A recent article in the Journal of Physiology raised some serious questions about the loss of strength and vitality an astronaut may suffer after returning to Earth after six months in the weightless void of space. Astronauts subjected to no more than half a year in space suffer from muscular degeneration that results in their bodies being comparable in strength to an 80 year old.
Even lying on your back on Earth's gravity and moving your arms occasionally you are exerting a certain amount of force. The act of standing requires several muscle groups to contract and exert force in order to maintain balance. It's such a simple act that we don't even notice it, but the body actually burns several calories every day doing these simple activities. Even turning in one's sleep results in several calories being burned as the body slowly regenerates. But the real atrophy seems to happen when these same people are subjected to an environment where their bodies are suspended 24 hours a day for extended periods of time in an environment where only minimal exertion is required. Normally when someone lifts their arm they must contend with the gravity of the Earth pulling it down. In space the only resistance ever felt is of the air. You may have experienced something similar floating underwater, but even in this case the resistance of the water itself would no doubt have caused much more resistance than the free air in the space shuttle. To illustrate this, imagine lowering your hand into water as opposed to simply lowering your hand outside of it. In the second instance you would actually likely be pulling up to avoid completely dropping your arm to your side. Put the two together and you have the environment astronauts live in while in orbit.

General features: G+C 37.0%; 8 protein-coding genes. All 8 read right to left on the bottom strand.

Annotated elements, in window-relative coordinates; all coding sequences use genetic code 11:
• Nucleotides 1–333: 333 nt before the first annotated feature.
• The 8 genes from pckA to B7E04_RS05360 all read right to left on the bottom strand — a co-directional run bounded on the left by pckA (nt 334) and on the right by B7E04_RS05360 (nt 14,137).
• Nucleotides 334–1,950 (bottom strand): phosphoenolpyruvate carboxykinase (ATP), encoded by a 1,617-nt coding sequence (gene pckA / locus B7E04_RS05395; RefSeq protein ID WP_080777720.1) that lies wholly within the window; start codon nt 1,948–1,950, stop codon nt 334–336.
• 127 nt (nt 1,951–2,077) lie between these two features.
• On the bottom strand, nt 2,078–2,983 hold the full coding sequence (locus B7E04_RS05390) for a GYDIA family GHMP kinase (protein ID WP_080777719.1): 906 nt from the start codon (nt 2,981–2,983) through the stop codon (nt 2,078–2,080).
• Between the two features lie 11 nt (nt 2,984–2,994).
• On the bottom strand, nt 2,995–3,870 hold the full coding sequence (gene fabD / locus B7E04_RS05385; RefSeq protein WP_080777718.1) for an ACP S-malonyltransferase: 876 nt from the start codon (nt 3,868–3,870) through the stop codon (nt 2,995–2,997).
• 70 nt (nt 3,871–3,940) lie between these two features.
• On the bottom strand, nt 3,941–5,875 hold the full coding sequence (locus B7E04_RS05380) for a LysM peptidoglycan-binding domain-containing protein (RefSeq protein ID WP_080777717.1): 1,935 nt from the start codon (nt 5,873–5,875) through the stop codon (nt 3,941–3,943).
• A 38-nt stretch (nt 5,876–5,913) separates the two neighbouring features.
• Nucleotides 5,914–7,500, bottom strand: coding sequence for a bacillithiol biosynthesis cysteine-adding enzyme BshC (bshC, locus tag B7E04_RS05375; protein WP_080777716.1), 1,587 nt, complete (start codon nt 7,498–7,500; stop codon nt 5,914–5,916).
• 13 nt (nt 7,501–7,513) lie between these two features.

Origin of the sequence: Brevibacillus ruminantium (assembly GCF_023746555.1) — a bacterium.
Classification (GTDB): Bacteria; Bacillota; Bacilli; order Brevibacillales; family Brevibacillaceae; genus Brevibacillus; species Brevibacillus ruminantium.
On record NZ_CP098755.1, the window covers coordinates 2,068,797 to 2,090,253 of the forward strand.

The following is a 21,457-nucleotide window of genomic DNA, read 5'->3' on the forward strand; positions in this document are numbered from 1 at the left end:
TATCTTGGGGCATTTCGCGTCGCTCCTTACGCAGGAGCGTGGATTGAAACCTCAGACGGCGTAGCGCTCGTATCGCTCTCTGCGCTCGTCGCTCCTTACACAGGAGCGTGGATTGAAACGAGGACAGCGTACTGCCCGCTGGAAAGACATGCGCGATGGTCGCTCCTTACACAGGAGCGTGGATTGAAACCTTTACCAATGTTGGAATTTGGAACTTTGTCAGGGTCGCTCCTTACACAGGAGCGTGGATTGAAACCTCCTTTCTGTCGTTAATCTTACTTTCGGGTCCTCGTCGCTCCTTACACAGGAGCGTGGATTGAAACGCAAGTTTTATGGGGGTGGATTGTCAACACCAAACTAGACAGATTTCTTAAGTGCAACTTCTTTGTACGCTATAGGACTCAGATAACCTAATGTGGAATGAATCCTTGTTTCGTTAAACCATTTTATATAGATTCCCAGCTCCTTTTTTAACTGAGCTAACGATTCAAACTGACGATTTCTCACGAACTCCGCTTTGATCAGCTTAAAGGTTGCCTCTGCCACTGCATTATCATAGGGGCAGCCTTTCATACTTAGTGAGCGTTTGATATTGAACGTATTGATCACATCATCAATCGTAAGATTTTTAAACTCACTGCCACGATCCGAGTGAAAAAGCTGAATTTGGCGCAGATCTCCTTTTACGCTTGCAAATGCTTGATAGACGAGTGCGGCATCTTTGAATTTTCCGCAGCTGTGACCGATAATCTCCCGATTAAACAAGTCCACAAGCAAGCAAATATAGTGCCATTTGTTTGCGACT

If after six months the human body degenerates as it does so quickly, then it's safe to assume a similar amount would no doubt follow an astronaut making the six month journey from Earth or a Lunar refueling station and Mars where they would be expected to disembark and even build a colony on the planet's surface. The result would be weakened individuals incapable of lifting building materials above their heads, let alone build an entire Martian colony.
The study illustrates yet another hurdle we must overcome if we are to ever stretch our fingers to the stars and take that final voyage into the undiscovered country around us, and count ourselves as cosmic residents rather than being eternally bound to the Earth.
Several solutions have been proposed, including one illustrated by Arthur C. Clarke in his classic novel 2001: A Space Odyssey. In 2001, Clarke illustrates a possible artificial gravity system developed for a pinwheel shaped spacecraft that would propel those on the inside toward the outer walls by centrifugal force. Could the design for the first manned Martian voyage take place on a spinning wheel designed to protect Astronauts so they retain their strength?
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